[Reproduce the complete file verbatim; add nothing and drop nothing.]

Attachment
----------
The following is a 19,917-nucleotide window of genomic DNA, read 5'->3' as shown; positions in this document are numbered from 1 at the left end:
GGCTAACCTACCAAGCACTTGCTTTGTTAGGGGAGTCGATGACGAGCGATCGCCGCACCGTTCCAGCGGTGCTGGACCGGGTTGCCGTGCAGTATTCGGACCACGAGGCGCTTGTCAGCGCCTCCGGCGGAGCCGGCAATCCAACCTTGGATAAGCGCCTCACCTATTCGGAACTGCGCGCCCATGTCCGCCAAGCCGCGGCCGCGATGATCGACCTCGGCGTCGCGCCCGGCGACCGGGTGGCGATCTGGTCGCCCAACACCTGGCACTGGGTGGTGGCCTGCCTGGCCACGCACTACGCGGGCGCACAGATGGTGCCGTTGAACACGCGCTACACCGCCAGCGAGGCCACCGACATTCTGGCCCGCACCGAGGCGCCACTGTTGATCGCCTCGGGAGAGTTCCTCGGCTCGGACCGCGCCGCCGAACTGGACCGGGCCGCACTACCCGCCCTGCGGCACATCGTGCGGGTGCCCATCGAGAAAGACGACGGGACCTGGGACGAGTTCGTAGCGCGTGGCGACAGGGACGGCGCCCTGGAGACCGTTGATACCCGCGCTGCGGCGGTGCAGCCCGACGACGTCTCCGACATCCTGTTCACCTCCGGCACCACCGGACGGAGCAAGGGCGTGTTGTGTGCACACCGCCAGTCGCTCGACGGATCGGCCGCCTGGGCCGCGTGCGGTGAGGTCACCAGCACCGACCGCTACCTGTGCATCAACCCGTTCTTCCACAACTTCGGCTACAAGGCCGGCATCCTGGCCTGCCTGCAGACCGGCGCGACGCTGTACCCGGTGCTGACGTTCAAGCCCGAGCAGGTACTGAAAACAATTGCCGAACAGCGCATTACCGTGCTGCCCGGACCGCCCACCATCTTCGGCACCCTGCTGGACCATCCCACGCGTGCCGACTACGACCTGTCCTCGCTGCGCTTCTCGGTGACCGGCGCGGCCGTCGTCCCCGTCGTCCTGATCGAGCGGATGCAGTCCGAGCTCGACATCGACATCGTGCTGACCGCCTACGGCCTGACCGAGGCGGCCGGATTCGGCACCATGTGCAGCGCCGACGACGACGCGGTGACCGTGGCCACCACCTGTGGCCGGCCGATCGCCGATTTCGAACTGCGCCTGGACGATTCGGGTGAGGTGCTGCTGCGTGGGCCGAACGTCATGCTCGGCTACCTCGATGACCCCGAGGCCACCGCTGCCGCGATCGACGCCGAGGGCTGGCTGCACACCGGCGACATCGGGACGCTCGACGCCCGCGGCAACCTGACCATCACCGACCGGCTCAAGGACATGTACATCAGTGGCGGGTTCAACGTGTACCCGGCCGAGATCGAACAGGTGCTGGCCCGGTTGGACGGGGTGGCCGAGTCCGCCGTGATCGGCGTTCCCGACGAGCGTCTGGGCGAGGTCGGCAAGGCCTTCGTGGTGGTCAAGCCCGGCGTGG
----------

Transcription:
The following is a 19,917-nucleotide window of genomic DNA, read 5'->3' as shown; positions in this document are numbered from 1 at the left end:
GGCTAACCTACCAAGCACTTGCTTTGTTAGGGGAGTCGATGACGAGCGATCGCCGCACCGTTCCAGCGGTGCTGGACCGGGTTGCCGTGCAGTATTCGGACCACGAGGCGCTTGTCAGCGCCTCCGGCGGAGCCGGCAATCCAACCTTGGATAAGCGCCTCACCTATTCGGAACTGCGCGCCCATGTCCGCCAAGCCGCGGCCGCGATGATCGACCTCGGCGTCGCGCCCGGCGACCGGGTGGCGATCTGGTCGCCCAACACCTGGCACTGGGTGGTGGCCTGCCTGGCCACGCACTACGCGGGCGCACAGATGGTGCCGTTGAACACGCGCTACACCGCCAGCGAGGCCACCGACATTCTGGCCCGCACCGAGGCGCCACTGTTGATCGCCTCGGGAGAGTTCCTCGGCTCGGACCGCGCCGCCGAACTGGACCGGGCCGCACTACCCGCCCTGCGGCACATCGTGCGGGTGCCCATCGAGAAAGACGACGGGACCTGGGACGAGTTCGTAGCGCGTGGCGACAGGGACGGCGCCCTGGAGACCGTTGATACCCGCGCTGCGGCGGTGCAGCCCGACGACGTCTCCGACATCCTGTTCACCTCCGGCACCACCGGACGGAGCAAGGGCGTGTTGTGTGCACACCGCCAGTCGCTCGACGGATCGGCCGCCTGGGCCGCGTGCGGTGAGGTCACCAGCACCGACCGCTACCTGTGCATCAACCCGTTCTTCCACAACTTCGGCTACAAGGCCGGCATCCTGGCCTGCCTGCAGACCGGCGCGACGCTGTACCCGGTGCTGACGTTCAAGCCCGAGCAGGTACTGAAAACAATTGCCGAACAGCGCATTACCGTGCTGCCCGGACCGCCCACCATCTTCGGCACCCTGCTGGACCATCCCACGCGTGCCGACTACGACCTGTCCTCGCTGCGCTTCTCGGTGACCGGCGCGGCCGTCGTCCCCGTCGTCCTGATCGAGCGGATGCAGTCCGAGCTCGACATCGACATCGTGCTGACCGCCTACGGCCTGACCGAGGCGGCCGGATTCGGCACCATGTGCAGCGCCGACGACGACGCGGTGACCGTGGCCACCACCTGTGGCCGGCCGATCGCCGATTTCGAACTGCGCCTGGACGATTCGGGTGAGGTGCTGCTGCGTGGGCCGAACGTCATGCTCGGCTACCTCGATGACCCCGAGGCCACCGCTGCCGCGATCGACGCCGAGGGCTGGCTGCACACCGGCGACATCGGGACGCTCGACGCCCGCGGCAACCTGACCATCACCGACCGGCTCAAGGACATGTACATCAGTGGCGGGTTCAACGTGTACCCGGCCGAGATCGAACAGGTGCTGGCCCGGTTGGACGGGGTGGCCGAGTCCGCCGTGATCGGCGTTCCCGACGAGCGTCTGGGCGAGGTCGGCAAGGCCTTCGTGGTGGTCAAGCCCGGCGTGG